Secretaries make appointments. They put files in order. They also write letters and answer the phone. They may make travel plans. Secretaries use computers, fax machines, and copiers. Secretaries make sure that the information that leaves the office is right. Other people in the office rely on secretaries to keep things going well.
Some secretaries are called executive secretaries or administrative assistants. These secretaries have more duties. Some make reports and train others. Some secretaries work in one field, such as medicine or law. Medical secretaries help doctors keep track of patients. Legal secretaries work with lawyers.
Most work in offices. These offices can be in companies small or large. They work in hospitals, schools, or banks. Secretaries often must sit for a long time. Also, they spend a lot of time using computers. Sometimes this causes eye strain or wrist problems.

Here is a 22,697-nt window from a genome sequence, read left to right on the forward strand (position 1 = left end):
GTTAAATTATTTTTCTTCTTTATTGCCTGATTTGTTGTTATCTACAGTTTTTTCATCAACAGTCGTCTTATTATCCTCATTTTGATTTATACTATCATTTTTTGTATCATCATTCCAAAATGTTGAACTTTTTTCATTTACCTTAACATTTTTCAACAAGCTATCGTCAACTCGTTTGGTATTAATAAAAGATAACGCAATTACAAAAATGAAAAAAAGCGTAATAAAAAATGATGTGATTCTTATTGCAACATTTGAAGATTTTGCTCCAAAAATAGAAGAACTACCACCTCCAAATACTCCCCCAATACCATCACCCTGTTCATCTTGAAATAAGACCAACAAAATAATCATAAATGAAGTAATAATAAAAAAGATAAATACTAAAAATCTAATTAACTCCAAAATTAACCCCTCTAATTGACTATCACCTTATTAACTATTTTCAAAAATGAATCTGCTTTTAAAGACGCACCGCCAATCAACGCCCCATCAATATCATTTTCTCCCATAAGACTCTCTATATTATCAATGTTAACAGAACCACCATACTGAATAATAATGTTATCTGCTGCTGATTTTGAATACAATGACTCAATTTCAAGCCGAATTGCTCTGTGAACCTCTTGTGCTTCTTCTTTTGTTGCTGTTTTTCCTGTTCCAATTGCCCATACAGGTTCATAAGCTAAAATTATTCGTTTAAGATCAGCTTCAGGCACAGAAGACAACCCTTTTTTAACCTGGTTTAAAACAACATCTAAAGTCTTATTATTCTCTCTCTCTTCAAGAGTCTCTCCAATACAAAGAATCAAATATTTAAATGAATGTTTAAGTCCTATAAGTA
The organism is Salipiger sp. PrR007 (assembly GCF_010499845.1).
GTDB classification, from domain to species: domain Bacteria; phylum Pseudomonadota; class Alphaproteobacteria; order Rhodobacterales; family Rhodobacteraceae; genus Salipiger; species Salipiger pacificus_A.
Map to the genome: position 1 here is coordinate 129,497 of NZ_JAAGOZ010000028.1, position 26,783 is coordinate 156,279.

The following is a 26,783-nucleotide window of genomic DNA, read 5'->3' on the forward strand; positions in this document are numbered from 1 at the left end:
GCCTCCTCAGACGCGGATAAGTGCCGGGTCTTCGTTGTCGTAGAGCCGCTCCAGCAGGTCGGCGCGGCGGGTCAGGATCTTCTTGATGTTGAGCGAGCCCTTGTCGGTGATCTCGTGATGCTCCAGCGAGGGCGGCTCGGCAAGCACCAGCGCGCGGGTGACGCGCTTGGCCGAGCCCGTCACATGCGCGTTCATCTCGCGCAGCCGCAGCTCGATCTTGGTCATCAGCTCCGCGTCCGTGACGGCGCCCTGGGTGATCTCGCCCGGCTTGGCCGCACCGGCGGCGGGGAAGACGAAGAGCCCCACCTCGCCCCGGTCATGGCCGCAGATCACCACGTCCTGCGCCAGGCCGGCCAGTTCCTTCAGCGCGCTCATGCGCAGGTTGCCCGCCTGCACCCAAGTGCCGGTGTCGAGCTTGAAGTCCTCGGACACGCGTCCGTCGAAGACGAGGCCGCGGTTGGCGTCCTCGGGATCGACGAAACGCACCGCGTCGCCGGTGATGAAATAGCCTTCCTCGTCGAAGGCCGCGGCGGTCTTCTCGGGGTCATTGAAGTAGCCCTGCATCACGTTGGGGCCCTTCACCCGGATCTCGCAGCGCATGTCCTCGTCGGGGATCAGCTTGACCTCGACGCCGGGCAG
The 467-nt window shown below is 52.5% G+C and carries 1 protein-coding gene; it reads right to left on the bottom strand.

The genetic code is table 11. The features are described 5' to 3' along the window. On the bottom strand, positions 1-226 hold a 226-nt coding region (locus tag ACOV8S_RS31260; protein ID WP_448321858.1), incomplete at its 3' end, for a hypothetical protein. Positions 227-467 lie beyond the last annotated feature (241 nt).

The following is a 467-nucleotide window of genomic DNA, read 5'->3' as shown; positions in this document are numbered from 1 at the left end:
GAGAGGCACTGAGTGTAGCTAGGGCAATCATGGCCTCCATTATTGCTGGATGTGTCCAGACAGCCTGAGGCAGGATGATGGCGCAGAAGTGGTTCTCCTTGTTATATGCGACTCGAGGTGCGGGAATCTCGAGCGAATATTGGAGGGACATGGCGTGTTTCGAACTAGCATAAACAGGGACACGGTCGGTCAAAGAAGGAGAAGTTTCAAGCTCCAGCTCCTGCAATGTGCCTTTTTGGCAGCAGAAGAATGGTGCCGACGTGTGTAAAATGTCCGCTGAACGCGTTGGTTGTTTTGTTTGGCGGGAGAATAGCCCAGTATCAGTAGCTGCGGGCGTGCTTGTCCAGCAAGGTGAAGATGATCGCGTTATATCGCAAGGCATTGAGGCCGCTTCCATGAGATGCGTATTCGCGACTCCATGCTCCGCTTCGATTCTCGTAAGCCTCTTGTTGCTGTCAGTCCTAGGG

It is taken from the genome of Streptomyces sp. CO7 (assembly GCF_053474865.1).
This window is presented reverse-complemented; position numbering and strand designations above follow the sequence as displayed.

Some companies allow them to work at different times of the day. They also might do some of their work at home. Most secretaries work 40 hours a week, but some work part time.
Providing advice on corporate governance issues is an increasingly important role for corporate secretaries. Many shareholders, particularly institutional investors, view sound corporate governance as essential to board and company performance. They are quite vocal in encouraging boards to perform frequent corporate governance reviews and to issue written statements of corporate governance principles.
The Corporate Secretary is usually the executive to assist directors in these efforts, providing information on the practices of other companies, and helping the board to tailor corporate governance principles and practices to fit the board's needs and expectations of investors. In some companies, the role of the Secretary as corporate governance adviser has been formalized, with a title such as Chief Governance Officer added to their existing title
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